Temples

Praying at a temple – bowing

  1. Perform a light bow, throw your money into the offertory box and ring the bell.
  2. Bring your hands to the front of your chest, pray, and perform a final light bow.

 

What’s the best way to tell if you’ve come to a shrine or temple, I hear you asking? If you passed under a “tori” on your way in, you’re at a shrine. They’re usually red and look like big gates with two main pillars. If you passed under a “sanmon,” you’re at a temple. These are often complete with a roof and look like mini-temples in their own right. The praying process at shrines and temples are much different so be sure to check where you are first!

 

Temples

Incense

Some temples have an incense holder stationed outside, where you can purchase your own bundle of “osenko” (incense) to burn. If you’re lighting your own incense, be sure to put out the fire by hand and never blow it out. But before you do, make sure you wave some of that incense smoke onto you as it’s said to have healing powers! If there’s a weak part of your body, too, then be sure to try it out.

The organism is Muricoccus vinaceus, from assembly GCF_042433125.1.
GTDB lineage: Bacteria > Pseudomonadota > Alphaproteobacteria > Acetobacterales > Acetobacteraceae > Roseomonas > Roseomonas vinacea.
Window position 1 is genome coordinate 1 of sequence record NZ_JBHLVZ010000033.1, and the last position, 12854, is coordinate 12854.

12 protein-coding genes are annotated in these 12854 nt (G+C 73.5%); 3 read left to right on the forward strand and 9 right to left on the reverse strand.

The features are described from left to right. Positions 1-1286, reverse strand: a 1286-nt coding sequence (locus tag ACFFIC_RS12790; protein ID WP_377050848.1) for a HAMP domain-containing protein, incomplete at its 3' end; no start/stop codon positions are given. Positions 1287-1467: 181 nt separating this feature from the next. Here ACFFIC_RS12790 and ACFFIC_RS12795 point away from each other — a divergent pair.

3:What’s a “Goshuin”?

御朱印

Goshuin

The must-do popular thing right now is collecting “goshuin” (red seal stamps). These stamps are given at shrines and temples to show that you have visited those places. In addition to the shrines’ and temples’ unique seals, specially trained writers will write the name of the shrine or temple, the date at which you visited and sometimes other information, all in calligraphic writing. One of the reasons for the goshuin popularity is for the artistry behind it all as the penmanship and designs are different depending on which place you visit. Whether you visit the same place twice or just the date is being written for you, each and every goshuin entry has its own unique characteristics and feeling put into the characters depending on the person writing for you, meaning your entry will be the only one of its kind in the world. You will require a goshuin stamp book to receive a stamp entry. They are sold at many of the popular shrines and temples.